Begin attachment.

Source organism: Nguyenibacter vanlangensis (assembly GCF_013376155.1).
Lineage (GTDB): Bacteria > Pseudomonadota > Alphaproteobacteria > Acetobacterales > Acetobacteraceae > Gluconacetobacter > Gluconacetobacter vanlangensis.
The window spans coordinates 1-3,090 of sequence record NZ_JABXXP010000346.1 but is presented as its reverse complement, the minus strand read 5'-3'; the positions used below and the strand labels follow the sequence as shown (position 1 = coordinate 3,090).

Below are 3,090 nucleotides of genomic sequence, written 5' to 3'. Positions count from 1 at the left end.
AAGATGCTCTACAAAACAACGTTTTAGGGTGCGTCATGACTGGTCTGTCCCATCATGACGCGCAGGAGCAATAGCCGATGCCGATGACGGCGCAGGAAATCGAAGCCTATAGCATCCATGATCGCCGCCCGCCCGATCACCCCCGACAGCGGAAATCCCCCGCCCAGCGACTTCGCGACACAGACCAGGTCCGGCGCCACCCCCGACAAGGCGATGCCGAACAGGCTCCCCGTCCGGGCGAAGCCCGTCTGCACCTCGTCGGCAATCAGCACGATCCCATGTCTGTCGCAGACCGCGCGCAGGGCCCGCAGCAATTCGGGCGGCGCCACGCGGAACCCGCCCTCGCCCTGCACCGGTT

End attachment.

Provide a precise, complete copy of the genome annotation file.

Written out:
Source organism: Nguyenibacter vanlangensis (assembly GCF_013376155.1).
Lineage (GTDB): Bacteria > Pseudomonadota > Alphaproteobacteria > Acetobacterales > Acetobacteraceae > Gluconacetobacter > Gluconacetobacter vanlangensis.
The window spans coordinates 1-3,090 of sequence record NZ_JABXXP010000346.1 but is presented as its reverse complement, the minus strand read 5'-3'; the positions used below and the strand labels follow the sequence as shown (position 1 = coordinate 3,090).

Below are 3,090 nucleotides of genomic sequence, written 5' to 3'. Positions count from 1 at the left end.
AAGATGCTCTACAAAACAACGTTTTAGGGTGCGTCATGACTGGTCTGTCCCATCATGACGCGCAGGAGCAATAGCCGATGCCGATGACGGCGCAGGAAATCGAAGCCTATAGCATCCATGATCGCCGCCCGCCCGATCACCCCCGACAGCGGAAATCCCCCGCCCAGCGACTTCGCGACACAGACCAGGTCCGGCGCCACCCCCGACAAGGCGATGCCGAACAGGCTCCCCGTCCGGGCGAAGCCCGTCTGCACCTCGTCGGCAATCAGCACGATCCCATGTCTGTCGCAGACCGCGCGCAGGGCCCGCAGCAATTCGGGCGGCGCCACGCGGAACCCGCCCTCGCCCTGCACCGGTT